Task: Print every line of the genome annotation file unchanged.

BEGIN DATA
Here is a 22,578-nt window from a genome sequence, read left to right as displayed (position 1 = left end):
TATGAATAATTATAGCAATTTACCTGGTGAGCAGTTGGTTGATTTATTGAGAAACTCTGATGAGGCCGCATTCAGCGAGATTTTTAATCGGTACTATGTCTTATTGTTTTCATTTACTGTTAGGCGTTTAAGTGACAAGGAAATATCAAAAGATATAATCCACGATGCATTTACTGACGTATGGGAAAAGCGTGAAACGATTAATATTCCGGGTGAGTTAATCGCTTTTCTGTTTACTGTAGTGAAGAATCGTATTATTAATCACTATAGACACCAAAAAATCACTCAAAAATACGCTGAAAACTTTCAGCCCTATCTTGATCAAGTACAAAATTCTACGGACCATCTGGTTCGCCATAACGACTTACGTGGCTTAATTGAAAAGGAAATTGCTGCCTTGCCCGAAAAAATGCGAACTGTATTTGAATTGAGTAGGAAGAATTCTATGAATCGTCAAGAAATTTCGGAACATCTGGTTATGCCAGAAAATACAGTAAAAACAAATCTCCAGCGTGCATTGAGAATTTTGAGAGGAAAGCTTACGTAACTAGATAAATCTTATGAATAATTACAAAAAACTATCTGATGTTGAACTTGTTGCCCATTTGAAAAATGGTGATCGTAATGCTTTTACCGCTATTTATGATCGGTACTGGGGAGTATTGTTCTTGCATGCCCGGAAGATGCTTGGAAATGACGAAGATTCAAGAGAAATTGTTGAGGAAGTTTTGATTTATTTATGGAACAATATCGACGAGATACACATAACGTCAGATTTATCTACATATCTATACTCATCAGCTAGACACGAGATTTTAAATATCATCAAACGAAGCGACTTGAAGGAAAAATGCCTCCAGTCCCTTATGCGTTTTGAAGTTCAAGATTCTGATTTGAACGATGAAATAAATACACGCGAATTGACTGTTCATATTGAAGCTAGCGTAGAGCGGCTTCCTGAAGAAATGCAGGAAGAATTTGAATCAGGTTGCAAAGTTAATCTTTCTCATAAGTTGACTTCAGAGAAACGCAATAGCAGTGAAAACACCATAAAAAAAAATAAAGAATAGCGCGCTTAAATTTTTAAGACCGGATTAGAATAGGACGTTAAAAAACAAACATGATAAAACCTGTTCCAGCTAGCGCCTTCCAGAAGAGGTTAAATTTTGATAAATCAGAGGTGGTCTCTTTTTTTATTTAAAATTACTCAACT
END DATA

Here is a 22,578-nt window from a genome sequence, read left to right as displayed (position 1 = left end):
TATGAATAATTATAGCAATTTACCTGGTGAGCAGTTGGTTGATTTATTGAGAAACTCTGATGAGGCCGCATTCAGCGAGATTTTTAATCGGTACTATGTCTTATTGTTTTCATTTACTGTTAGGCGTTTAAGTGACAAGGAAATATCAAAAGATATAATCCACGATGCATTTACTGACGTATGGGAAAAGCGTGAAACGATTAATATTCCGGGTGAGTTAATCGCTTTTCTGTTTACTGTAGTGAAGAATCGTATTATTAATCACTATAGACACCAAAAAATCACTCAAAAATACGCTGAAAACTTTCAGCCCTATCTTGATCAAGTACAAAATTCTACGGACCATCTGGTTCGCCATAACGACTTACGTGGCTTAATTGAAAAGGAAATTGCTGCCTTGCCCGAAAAAATGCGAACTGTATTTGAATTGAGTAGGAAGAATTCTATGAATCGTCAAGAAATTTCGGAACATCTGGTTATGCCAGAAAATACAGTAAAAACAAATCTCCAGCGTGCATTGAGAATTTTGAGAGGAAAGCTTACGTAACTAGATAAATCTTATGAATAATTACAAAAAACTATCTGATGTTGAACTTGTTGCCCATTTGAAAAATGGTGATCGTAATGCTTTTACCGCTATTTATGATCGGTACTGGGGAGTATTGTTCTTGCATGCCCGGAAGATGCTTGGAAATGACGAAGATTCAAGAGAAATTGTTGAGGAAGTTTTGATTTATTTATGGAACAATATCGACGAGATACACATAACGTCAGATTTATCTACATATCTATACTCATCAGCTAGACACGAGATTTTAAATATCATCAAACGAAGCGACTTGAAGGAAAAATGCCTCCAGTCCCTTATGCGTTTTGAAGTTCAAGATTCTGATTTGAACGATGAAATAAATACACGCGAATTGACTGTTCATATTGAAGCTAGCGTAGAGCGGCTTCCTGAAGAAATGCAGGAAGAATTTGAATCAGGTTGCAAAGTTAATCTTTCTCATAAGTTGACTTCAGAGAAACGCAATAGCAGTGAAAACACCATAAAAAAAAATAAAGAATAGCGCGCTTAAATTTTTAAGACCGGATTAGAATAGGACGTTAAAAAACAAACATGATAAAACCTGTTCCAGCTAGCGCCTTCCAGAAGAGGTTAAATTTTGATAAATCAGAGGTGGTCTCTTTTTTTATTTAAAATTACTCAACT